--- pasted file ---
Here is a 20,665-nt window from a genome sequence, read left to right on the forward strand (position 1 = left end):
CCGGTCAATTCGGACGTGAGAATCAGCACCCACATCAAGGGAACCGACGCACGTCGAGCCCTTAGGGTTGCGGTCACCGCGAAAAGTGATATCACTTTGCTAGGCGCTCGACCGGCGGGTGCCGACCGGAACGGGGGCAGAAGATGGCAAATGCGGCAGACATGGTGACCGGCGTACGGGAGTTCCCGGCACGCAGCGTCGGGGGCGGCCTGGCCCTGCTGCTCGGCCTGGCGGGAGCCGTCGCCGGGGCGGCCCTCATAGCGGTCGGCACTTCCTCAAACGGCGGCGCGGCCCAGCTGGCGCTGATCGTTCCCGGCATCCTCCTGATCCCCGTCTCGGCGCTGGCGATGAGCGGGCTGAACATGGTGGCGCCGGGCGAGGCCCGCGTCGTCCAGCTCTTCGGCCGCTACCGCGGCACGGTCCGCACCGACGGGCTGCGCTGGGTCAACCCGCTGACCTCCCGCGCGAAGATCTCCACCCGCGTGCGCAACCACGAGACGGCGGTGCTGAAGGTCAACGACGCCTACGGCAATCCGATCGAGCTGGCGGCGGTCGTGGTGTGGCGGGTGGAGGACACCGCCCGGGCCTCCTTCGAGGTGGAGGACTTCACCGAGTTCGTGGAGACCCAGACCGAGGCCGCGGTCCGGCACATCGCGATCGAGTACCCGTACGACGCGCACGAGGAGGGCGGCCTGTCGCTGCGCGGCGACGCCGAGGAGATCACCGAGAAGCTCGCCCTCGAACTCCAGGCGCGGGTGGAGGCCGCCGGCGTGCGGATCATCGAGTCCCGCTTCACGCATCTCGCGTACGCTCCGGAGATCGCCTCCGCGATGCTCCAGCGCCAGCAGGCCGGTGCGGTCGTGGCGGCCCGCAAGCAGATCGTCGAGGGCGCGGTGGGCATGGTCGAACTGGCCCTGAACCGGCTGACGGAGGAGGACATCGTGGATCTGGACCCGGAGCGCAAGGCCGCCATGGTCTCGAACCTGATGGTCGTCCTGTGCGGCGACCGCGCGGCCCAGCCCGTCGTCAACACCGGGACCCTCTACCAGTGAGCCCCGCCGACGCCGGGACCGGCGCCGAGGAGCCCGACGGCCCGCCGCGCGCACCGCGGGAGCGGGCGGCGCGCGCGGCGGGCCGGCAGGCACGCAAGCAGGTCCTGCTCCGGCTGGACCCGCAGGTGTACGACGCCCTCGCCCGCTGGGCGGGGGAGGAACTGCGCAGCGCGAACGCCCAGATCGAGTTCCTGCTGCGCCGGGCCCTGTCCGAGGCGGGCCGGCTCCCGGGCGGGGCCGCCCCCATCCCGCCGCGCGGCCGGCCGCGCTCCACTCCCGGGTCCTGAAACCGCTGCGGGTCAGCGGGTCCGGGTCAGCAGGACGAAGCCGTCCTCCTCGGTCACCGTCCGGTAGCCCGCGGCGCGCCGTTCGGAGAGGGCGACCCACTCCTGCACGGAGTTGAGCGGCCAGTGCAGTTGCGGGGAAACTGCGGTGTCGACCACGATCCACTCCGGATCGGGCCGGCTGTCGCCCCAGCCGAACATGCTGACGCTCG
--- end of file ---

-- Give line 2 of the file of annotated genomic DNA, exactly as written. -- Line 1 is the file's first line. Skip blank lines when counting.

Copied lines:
CCGGTCAATTCGGACGTGAGAATCAGCACCCACATCAAGGGAACCGACGCACGTCGAGCCCTTAGGGTTGCGGTCACCGCGAAAAGTGATATCACTTTGCTAGGCGCTCGACCGGCGGGTGCCGACCGGAACGGGGGCAGAAGATGGCAAATGCGGCAGACATGGTGACCGGCGTACGGGAGTTCCCGGCACGCAGCGTCGGGGGCGGCCTGGCCCTGCTGCTCGGCCTGGCGGGAGCCGTCGCCGGGGCGGCCCTCATAGCGGTCGGCACTTCCTCAAACGGCGGCGCGGCCCAGCTGGCGCTGATCGTTCCCGGCATCCTCCTGATCCCCGTCTCGGCGCTGGCGATGAGCGGGCTGAACATGGTGGCGCCGGGCGAGGCCCGCGTCGTCCAGCTCTTCGGCCGCTACCGCGGCACGGTCCGCACCGACGGGCTGCGCTGGGTCAACCCGCTGACCTCCCGCGCGAAGATCTCCACCCGCGTGCGCAACCACGAGACGGCGGTGCTGAAGGTCAACGACGCCTACGGCAATCCGATCGAGCTGGCGGCGGTCGTGGTGTGGCGGGTGGAGGACACCGCCCGGGCCTCCTTCGAGGTGGAGGACTTCACCGAGTTCGTGGAGACCCAGACCGAGGCCGCGGTCCGGCACATCGCGATCGAGTACCCGTACGACGCGCACGAGGAGGGCGGCCTGTCGCTGCGCGGCGACGCCGAGGAGATCACCGAGAAGCTCGCCCTCGAACTCCAGGCGCGGGTGGAGGCCGCCGGCGTGCGGATCATCGAGTCCCGCTTCACGCATCTCGCGTACGCTCCGGAGATCGCCTCCGCGATGCTCCAGCGCCAGCAGGCCGGTGCGGTCGTGGCGGCCCGCAAGCAGATCGTCGAGGGCGCGGTGGGCATGGTCGAACTGGCCCTGAACCGGCTGACGGAGGAGGACATCGTGGATCTGGACCCGGAGCGCAAGGCCGCCATGGTCTCGAACCTGATGGTCGTCCTGTGCGGCGACCGCGCGGCCCAGCCCGTCGTCAACACCGGGACCCTCTACCAGTGAGCCCCGCCGACGCCGGGACCGGCGCCGAGGAGCCCGACGGCCCGCCGCGCGCACCGCGGGAGCGGGCGGCGCGCGCGGCGGGCCGGCAGGCACGCAAGCAGGTCCTGCTCCGGCTGGACCCGCAGGTGTACGACGCCCTCGCCCGCTGGGCGGGGGAGGAACTGCGCAGCGCGAACGCCCAGATCGAGTTCCTGCTGCGCCGGGCCCTGTCCGAGGCGGGCCGGCTCCCGGGCGGGGCCGCCCCCATCCCGCCGCGCGGCCGGCCGCGCTCCACTCCCGGGTCCTGAAACCGCTGCGGGTCAGCGGGTCCGGGTCAGCAGGACGAAGCCGTCCTCCTCGGTCACCGTCCGGTAGCCCGCGGCGCGCCGTTCGGAGAGGGCGACCCACTCCTGCACGGAGTTGAGCGGCCAGTGCAGTTGCGGGGAAACTGCGGTGTCGACCACGATCCACTCCGGATCGGGCCGGCTGTCGCCCCAGCCGAACATGCTGACGCTCG